Foundational Models for STEM Learning

The CSU STEM VISTA program focuses on eliminating race, class and gender disparities in science, technology, engineering and math (STEM) undergraduate degree programs.

The CSU STEM VISTA program funds CSU campus teams that aspire to improve STEM student retention and completion rates, primarily for students of color, Pell-grant recipients, women and students who are first in their family to attend college.

The CSU STEM VISTA program is unique in that it does not provide grant funding, but rather a full-time position. Campus teams focus on STEM students in the 2019 cohort as they progress to degree completion. Campuses are awarded a VISTA position for three years (2020-2023) to track and support the 2019 cohort through their degree completion. The full-time VISTA member helps to build long-term sustainability by focusing on building the capacity of STEM student success efforts, including leveraging resources, expanding scale and reach, and enhancing efficiency and effectiveness of your programs.

To do our work, the CSU STEM VISTA program utilizes sustainable, asset-based approaches to STEM education reform, including Yosso’s Community Cultural Wealth Model[i]. Traditional education reform models focus on the deficits of students. CSU STEM VISTA program funds campus teams that believe in and will utilize an asset-based approach to examine and enhance institutional culture and learning environments for all students.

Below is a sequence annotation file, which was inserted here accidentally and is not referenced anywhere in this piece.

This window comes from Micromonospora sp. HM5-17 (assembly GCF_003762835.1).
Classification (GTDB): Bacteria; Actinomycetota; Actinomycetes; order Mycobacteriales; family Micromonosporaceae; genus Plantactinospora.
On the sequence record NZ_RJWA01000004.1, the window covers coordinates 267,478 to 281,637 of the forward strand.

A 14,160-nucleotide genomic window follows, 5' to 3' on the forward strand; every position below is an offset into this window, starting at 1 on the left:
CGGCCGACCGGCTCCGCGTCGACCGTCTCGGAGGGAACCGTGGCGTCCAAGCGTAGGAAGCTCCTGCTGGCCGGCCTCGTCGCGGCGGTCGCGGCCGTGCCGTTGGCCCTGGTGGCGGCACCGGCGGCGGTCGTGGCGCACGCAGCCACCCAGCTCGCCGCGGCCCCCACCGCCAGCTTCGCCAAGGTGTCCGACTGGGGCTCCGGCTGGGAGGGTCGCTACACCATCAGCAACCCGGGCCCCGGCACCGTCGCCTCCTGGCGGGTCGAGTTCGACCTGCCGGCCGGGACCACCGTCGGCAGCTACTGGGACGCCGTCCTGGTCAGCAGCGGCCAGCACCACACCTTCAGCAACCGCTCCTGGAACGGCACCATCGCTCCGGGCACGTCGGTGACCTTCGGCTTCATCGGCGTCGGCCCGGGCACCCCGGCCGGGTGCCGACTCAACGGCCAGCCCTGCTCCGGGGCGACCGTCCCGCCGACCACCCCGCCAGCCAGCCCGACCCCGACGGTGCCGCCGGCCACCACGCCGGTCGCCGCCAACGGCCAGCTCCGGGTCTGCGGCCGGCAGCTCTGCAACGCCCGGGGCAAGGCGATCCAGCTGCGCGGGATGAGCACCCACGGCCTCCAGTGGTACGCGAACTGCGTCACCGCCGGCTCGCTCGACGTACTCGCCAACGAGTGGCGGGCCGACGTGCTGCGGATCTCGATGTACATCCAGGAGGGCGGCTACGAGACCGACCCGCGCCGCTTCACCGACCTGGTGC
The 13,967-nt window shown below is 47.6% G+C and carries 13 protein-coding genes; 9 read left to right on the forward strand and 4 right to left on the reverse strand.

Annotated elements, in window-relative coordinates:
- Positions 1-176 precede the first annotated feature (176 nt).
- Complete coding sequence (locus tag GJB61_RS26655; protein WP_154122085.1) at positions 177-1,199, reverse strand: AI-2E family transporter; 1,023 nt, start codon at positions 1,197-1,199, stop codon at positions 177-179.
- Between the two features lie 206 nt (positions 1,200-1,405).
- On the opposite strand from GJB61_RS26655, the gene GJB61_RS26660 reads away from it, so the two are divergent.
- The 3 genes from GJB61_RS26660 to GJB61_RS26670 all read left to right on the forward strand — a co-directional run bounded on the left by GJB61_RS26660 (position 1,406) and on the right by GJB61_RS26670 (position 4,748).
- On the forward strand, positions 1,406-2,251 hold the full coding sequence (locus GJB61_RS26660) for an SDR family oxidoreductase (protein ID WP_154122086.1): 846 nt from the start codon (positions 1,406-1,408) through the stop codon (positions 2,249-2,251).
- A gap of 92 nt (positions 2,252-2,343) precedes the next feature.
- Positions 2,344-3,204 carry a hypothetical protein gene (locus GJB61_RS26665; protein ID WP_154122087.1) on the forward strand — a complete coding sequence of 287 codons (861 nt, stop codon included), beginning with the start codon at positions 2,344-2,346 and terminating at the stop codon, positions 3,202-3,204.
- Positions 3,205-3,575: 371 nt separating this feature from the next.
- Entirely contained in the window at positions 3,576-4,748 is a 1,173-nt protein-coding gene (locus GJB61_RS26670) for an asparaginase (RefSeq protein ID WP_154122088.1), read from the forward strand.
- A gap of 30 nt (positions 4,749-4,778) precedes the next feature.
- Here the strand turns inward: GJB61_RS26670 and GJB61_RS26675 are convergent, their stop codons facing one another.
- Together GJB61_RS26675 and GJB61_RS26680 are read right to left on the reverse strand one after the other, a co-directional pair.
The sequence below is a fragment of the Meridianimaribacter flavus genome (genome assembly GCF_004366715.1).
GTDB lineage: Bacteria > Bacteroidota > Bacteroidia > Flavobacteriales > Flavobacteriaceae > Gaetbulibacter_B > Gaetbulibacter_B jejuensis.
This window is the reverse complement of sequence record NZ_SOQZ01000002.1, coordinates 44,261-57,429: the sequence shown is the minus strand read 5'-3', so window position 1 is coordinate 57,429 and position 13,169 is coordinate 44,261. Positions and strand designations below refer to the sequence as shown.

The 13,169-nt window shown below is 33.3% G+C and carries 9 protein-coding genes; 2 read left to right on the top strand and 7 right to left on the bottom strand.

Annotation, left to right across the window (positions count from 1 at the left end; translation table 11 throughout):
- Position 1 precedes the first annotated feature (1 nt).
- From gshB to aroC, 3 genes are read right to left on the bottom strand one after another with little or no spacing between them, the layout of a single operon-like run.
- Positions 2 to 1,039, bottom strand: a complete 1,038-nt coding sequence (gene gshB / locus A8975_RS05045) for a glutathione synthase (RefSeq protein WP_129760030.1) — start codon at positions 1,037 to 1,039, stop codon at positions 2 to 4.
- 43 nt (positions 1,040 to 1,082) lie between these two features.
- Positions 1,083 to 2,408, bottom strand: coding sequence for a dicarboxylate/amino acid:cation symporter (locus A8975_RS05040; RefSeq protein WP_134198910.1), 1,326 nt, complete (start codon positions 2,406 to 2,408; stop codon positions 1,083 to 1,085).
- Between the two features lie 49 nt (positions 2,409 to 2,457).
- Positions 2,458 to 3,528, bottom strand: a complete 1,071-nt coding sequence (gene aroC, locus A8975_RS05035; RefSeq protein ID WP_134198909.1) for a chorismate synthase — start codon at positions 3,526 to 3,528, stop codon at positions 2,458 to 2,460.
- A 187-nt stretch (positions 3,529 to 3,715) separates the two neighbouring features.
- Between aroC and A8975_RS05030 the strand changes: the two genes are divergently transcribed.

At CSU San Marcos, VISTA Jamie Elsner designed a research project to deepen understanding of more than 2,000 student experiences in culturally validated courses. Jamie conducted a literature review, collected scales for the survey measures and submitted the proposal to the Institutional Review Board. In addition to the research project, Jamie helped plan a STEM Research Fair at the Latinx Center for 43 undergraduate students, and created marketing and program materials for the four-day 2019 and 2020 Pathways to Academic Success & Opportunities (PASO) Summer Institutes that trained 32 faculty on cultural validation pedagogy. To sustainably archive resources about cultural validation for faculty and staff, Jamie created a repository. Additionally, she created, administered and analyzed evaluation results for the year-long faculty learning community that included seven STEM faculty.

Yosso, Tara J. (2005). Whose culture has capital? A critical race theory discussion of community cultural wealth. Race Ethnicity and Education, 8:1, 69-91, DOI: 10.1080/1361332052000341006

Posted in Educational Models & PrinciplesEquity & InclusionSTEM